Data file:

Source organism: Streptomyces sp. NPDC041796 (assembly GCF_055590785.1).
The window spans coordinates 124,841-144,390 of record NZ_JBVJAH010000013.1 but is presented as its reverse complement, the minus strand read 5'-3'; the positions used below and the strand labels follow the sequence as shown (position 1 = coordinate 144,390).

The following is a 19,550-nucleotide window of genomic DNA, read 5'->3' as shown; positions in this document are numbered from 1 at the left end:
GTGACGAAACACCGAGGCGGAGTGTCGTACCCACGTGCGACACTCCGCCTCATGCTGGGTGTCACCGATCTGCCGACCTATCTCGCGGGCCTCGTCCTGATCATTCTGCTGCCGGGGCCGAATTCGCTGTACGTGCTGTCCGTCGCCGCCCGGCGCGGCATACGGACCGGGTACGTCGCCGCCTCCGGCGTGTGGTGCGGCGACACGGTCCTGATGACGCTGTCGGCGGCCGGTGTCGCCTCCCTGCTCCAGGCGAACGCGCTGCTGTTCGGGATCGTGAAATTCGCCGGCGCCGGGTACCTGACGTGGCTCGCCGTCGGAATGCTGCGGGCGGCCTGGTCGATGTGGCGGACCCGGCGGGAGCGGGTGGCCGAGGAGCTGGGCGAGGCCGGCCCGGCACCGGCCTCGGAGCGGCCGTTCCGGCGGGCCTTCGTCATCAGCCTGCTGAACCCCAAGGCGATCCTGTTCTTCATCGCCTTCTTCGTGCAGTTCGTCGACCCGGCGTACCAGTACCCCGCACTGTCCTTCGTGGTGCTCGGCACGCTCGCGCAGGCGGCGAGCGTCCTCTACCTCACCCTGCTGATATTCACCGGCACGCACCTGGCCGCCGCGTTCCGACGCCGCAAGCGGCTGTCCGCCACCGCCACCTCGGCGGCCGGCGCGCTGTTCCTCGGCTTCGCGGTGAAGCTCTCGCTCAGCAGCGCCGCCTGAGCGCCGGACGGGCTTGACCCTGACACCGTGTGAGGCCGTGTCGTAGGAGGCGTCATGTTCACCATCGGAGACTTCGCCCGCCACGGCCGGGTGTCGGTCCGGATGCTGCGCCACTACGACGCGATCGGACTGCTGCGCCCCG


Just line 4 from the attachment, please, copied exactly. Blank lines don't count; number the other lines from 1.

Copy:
GTGACGAAACACCGAGGCGGAGTGTCGTACCCACGTGCGACACTCCGCCTCATGCTGGGTGTCACCGATCTGCCGACCTATCTCGCGGGCCTCGTCCTGATCATTCTGCTGCCGGGGCCGAATTCGCTGTACGTGCTGTCCGTCGCCGCCCGGCGCGGCATACGGACCGGGTACGTCGCCGCCTCCGGCGTGTGGTGCGGCGACACGGTCCTGATGACGCTGTCGGCGGCCGGTGTCGCCTCCCTGCTCCAGGCGAACGCGCTGCTGTTCGGGATCGTGAAATTCGCCGGCGCCGGGTACCTGACGTGGCTCGCCGTCGGAATGCTGCGGGCGGCCTGGTCGATGTGGCGGACCCGGCGGGAGCGGGTGGCCGAGGAGCTGGGCGAGGCCGGCCCGGCACCGGCCTCGGAGCGGCCGTTCCGGCGGGCCTTCGTCATCAGCCTGCTGAACCCCAAGGCGATCCTGTTCTTCATCGCCTTCTTCGTGCAGTTCGTCGACCCGGCGTACCAGTACCCCGCACTGTCCTTCGTGGTGCTCGGCACGCTCGCGCAGGCGGCGAGCGTCCTCTACCTCACCCTGCTGATATTCACCGGCACGCACCTGGCCGCCGCGTTCCGACGCCGCAAGCGGCTGTCCGCCACCGCCACCTCGGCGGCCGGCGCGCTGTTCCTCGGCTTCGCGGTGAAGCTCTCGCTCAGCAGCGCCGCCTGAGCGCCGGACGGGCTTGACCCTGACACCGTGTGAGGCCGTGTCGTAGGAGGCGTCATGTTCACCATCGGAGACTTCGCCCGCCACGGCCGGGTGTCGGTCCGGATGCTGCGCCACTACGACGCGATCGGACTGCTGCGCCCCG